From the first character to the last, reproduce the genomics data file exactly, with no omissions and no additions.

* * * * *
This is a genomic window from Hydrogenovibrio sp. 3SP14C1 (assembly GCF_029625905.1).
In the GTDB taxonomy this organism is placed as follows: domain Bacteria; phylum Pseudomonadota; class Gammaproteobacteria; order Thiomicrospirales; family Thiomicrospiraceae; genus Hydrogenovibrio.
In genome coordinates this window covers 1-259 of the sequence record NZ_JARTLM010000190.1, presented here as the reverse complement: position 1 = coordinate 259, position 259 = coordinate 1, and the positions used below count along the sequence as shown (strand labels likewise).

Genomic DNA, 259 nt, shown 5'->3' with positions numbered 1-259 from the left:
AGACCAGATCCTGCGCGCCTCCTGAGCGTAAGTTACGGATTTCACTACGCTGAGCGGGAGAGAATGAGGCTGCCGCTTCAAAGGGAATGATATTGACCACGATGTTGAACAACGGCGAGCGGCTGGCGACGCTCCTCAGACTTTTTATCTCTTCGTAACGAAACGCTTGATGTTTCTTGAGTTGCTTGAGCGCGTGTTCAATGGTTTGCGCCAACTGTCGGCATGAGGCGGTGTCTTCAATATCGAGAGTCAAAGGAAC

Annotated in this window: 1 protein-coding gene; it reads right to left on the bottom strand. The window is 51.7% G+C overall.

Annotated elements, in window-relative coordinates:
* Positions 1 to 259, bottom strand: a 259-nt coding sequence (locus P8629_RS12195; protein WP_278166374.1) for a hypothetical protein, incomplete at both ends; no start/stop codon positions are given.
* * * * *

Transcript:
This is a genomic window from Hydrogenovibrio sp. 3SP14C1 (assembly GCF_029625905.1).
In the GTDB taxonomy this organism is placed as follows: domain Bacteria; phylum Pseudomonadota; class Gammaproteobacteria; order Thiomicrospirales; family Thiomicrospiraceae; genus Hydrogenovibrio.
In genome coordinates this window covers 1-259 of the sequence record NZ_JARTLM010000190.1, presented here as the reverse complement: position 1 = coordinate 259, position 259 = coordinate 1, and the positions used below count along the sequence as shown (strand labels likewise).

Genomic DNA, 259 nt, shown 5'->3' with positions numbered 1-259 from the left:
AGACCAGATCCTGCGCGCCTCCTGAGCGTAAGTTACGGATTTCACTACGCTGAGCGGGAGAGAATGAGGCTGCCGCTTCAAAGGGAATGATATTGACCACGATGTTGAACAACGGCGAGCGGCTGGCGACGCTCCTCAGACTTTTTATCTCTTCGTAACGAAACGCTTGATGTTTCTTGAGTTGCTTGAGCGCGTGTTCAATGGTTTGCGCCAACTGTCGGCATGAGGCGGTGTCTTCAATATCGAGAGTCAAAGGAAC

Annotated in this window: 1 protein-coding gene; it reads right to left on the bottom strand. The window is 51.7% G+C overall.

Annotated elements, in window-relative coordinates:
* Positions 1 to 259, bottom strand: a 259-nt coding sequence (locus P8629_RS12195; protein WP_278166374.1) for a hypothetical protein, incomplete at both ends; no start/stop codon positions are given.